Raymond P. Warrell, MD
Warrell R.; Fatal All-Trans Retinoic Acid Pneumonitis. Ann Intern Med. 1993;118:472-473. doi: 10.7326/0003-4819-118-6-199303150-00017
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Published: Ann Intern Med. 1993;118(6):472-473.
Smith-Whitley and Lange raise several important points. First, the “retinoic acid syndrome” is a constellation of clinical signs (fever, weight gain, pulmonary infiltrates, and pleural effusions) that can mimic various illnesses to which patients with acute promyelocytic leukemia (APL) are susceptible, especially congestive heart failure and infectious pneumonia . (Indeed, our housestaff has identified two recent patients who presented with the “syndrome” before treatment was initiated.) Second, this complex by no means accounts for all idiosyncratic drug-related effects observed in patients with APL; variations have included pericarditis and high spiking fevers without an apparent infectious source, both of which also appear to be responsive to steroids. Third, the use of high-dose corticosteroids modifies the course of this syndrome in many—but certainly not all—patients. Fourth, children are extraordinarily sensitive to the central nervous system effects of all-trans retinoic acid (TRA) and tolerate only a fraction of the dose that can be administered to adults . The French experience suggests that patients with APL have responded to TRA doses of 15 mg/m2 (Degos L. Personal communication). Because intracranial hypertension is dose-related rather than idiosyncratic in children, further study of their dose-response is warranted. Fifth, although the cause of TRA-induced leukocytosis is unclear, worsening of the coagulopathy is unusual.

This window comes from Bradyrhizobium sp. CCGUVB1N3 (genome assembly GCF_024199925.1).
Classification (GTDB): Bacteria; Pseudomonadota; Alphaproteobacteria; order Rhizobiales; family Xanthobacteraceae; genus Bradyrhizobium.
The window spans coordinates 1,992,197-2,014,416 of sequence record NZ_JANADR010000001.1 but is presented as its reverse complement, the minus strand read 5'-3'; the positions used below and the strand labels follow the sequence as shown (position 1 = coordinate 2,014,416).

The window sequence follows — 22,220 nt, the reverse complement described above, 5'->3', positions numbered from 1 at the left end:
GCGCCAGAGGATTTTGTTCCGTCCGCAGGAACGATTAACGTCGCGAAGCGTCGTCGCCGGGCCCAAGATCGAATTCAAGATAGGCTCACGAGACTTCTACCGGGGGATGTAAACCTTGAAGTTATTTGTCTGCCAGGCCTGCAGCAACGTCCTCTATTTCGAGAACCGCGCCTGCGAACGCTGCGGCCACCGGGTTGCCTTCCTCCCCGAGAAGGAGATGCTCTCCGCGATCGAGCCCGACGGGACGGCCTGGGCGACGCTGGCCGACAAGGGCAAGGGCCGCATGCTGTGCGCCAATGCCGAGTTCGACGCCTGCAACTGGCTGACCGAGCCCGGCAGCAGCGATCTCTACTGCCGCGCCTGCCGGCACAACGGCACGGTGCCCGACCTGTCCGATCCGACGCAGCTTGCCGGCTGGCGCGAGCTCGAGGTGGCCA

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Print ISSN: 0003-4819 | Online ISSN: 1539-3704
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